MORE than 20,000 Muslims have been decimated and displaced by the extremist Buddhists in Myanmar. It is also one of the most appalling arsenals in recent times.
The world’s liberal conscience and human rights groups went vitriolic when the Taliban gutted down Buddhist statues in Afghanistan. No one can either defend what the Taliban did. But I want to ask a simple question from Pakistan’s so-called liberal and pro-western sections of society: where is there liberal conscience now?
The NGOs and private sector human rights organisations, which anchor themselves on European liberalism and financial grants, went berserk on the Kohistan girls killings which turned out to be a canard. When Muslims reacted violently, and wrongly, against the caricatures published in liberal Scandinavia, and when Facebook was temporarily blocked, the liberals of Pakistan went out of their dens to tear apart the orthodox and fundamentalist elements.
I wonder why the liberals’ conscience remains sleeping when Muslims are subject to torture and genocide. Even Pakistan’s public and social media’s response is very lackadaisical.
RIZWAN AKHTAR United Kingdom
IT was painful to read the report, ‘Myanmar conflict spurs hatred for Asia’s outcasts’, by Todd Pitma (June 15). This is in the backdrop of recent ethnic clashes between the Rohingya Muslims and Burmese Buddhists after a mob lynched 10 Muslims in apparent retaliation for the rape and murder of a Buddhist woman, allegedly by Muslims.
Asia’s more than one million ethnic Rohingya Muslims are considered by rights groups to be among the most persecuted people on the earth. “In Burma they’re told they’re illegals who should go back to Bangladesh. In Bangladesh, they’re told they’re Burmese who should go back home.
They have been persecuted for decades, and it’s only getting worse,” according to Chris Lewa, a rights worker. Some say they are descended from 7th century Arab settlers and that their state was conquered by the Burmese in 1784.
Recently, Bangladeshi coast guards turned back many boatloads of terrified Rohingya refugees trying to flee the violence in Myanmar’s Rakhine state and even shot some of them.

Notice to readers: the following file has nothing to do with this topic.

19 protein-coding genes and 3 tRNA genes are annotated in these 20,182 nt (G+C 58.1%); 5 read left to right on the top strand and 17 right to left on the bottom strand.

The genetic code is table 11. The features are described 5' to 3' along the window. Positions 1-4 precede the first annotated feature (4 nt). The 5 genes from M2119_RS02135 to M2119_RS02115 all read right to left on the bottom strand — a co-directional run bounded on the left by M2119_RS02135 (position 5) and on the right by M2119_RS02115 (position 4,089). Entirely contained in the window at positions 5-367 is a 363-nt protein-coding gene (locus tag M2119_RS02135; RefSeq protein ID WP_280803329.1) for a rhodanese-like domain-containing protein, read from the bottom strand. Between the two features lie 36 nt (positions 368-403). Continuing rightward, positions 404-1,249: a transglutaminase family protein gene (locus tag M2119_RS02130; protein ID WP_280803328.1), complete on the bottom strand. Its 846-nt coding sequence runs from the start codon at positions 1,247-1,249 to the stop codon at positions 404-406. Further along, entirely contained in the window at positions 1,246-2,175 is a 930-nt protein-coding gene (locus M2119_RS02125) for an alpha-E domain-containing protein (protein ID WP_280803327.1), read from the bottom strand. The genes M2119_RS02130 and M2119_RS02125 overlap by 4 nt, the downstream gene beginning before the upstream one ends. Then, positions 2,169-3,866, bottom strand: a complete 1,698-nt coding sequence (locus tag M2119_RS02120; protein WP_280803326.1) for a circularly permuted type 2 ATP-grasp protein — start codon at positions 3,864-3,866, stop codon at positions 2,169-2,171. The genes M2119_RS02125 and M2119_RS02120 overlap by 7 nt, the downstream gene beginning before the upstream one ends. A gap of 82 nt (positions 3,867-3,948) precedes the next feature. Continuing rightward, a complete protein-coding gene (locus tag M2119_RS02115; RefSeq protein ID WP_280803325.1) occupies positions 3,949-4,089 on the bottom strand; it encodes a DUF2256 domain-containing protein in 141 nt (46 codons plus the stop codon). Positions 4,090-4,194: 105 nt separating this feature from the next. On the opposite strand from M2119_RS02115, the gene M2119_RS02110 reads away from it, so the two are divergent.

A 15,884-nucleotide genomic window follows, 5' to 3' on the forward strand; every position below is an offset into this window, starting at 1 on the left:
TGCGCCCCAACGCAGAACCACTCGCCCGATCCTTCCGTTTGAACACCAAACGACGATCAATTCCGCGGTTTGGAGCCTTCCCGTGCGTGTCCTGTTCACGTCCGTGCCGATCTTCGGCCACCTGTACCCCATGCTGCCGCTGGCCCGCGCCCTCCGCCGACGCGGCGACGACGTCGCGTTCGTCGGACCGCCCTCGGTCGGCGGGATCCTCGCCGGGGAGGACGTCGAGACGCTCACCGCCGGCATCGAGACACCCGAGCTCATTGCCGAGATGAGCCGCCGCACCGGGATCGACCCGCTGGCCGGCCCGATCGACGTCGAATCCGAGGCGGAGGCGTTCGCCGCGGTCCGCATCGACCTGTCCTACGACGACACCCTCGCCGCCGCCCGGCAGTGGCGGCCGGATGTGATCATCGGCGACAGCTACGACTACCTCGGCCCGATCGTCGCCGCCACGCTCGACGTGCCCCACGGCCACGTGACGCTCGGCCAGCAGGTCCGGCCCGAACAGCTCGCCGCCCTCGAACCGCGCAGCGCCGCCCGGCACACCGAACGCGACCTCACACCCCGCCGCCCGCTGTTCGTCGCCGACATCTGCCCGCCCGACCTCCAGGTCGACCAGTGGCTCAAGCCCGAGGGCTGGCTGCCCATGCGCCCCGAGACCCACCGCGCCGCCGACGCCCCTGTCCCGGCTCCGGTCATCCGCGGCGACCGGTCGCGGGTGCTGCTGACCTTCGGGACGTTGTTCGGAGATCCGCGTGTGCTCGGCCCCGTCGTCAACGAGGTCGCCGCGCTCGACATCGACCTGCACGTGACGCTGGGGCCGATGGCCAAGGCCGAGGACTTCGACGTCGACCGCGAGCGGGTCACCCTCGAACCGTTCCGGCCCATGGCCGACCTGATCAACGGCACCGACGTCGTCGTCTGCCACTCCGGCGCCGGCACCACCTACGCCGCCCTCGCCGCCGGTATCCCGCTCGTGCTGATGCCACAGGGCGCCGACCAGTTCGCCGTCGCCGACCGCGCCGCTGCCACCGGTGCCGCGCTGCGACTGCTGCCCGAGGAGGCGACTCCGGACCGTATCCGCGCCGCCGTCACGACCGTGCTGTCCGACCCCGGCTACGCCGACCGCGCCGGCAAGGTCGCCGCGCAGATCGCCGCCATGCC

Rohingya’s must get government permission to travel outside their own villages and even to marry. They are also barred from having more than two children.
In 1978, Myanmar’s army drove over 200,000 Rohingya’s into Bangladesh. Some 10,000 died in squalid conditions and the rest returned to Myanmar. The campaign was repeated in 1991-92, and again a majority returned.
In 2009, five boatloads of haggard Rohingya migrants fleeing Myanmar were intercepted by Thai authorities. They were reportedly detained and beaten, then forced back to sea, emaciated and bloodied, in vessels with no engines and little food or water. Hundreds are believed to have drowned.
The same year, Myanmar’s consul general in Hong Kong — now a UN ambassador — described the Rohingyas as ‘ugly as ogres’ in an open letter to diplomats!
Obviously, there’s extreme hostility against these people. Besides other Asian countries, tens of thousands of Rohingya Muslims have made it to Pakistan. There’s Burma Colony in Karachi where a large number of them live peacefully. The UN and OIC must take notice of the longstanding persecution of these unfortunate folks. The attention of our Myanmar friends is drawn to a wise teaching of Gautama Buddha. “Hatreds never cease by hate, but by love alone; this is an eternal truth.” To their UN ambassador, the words of the Buddhist teacher Josei Toda may be instructive: “We don’t love others when we find them beautiful, we find others beautiful when we love them.”
K. CHAUDHRY Karachi
UN and humanity
MORE than 20,000 Muslims have been killed in Myanmar by police, army and Buddhist extremists. Is this just and humanity?
Now I would like to ask the United Nations and human rights organisations, where are they? It is time the OIC took appropriate action to stop this violence and helped Muslims in Myanmar.
AZKA SHAFI Karachi
Rohingya people in Myanmar have been burnt in their villages and had to take refuge in the jungle. They have been turned away from where they might find sanctuary, while almost 90,000 have been forced out of their homes.The United Nations and humanitarian organisations must take notice of this bloodshed and the Security Council must probe into Aung San Suu Kyi’s government.
SHAHZAIB A. K. YUSUFZAI Karachi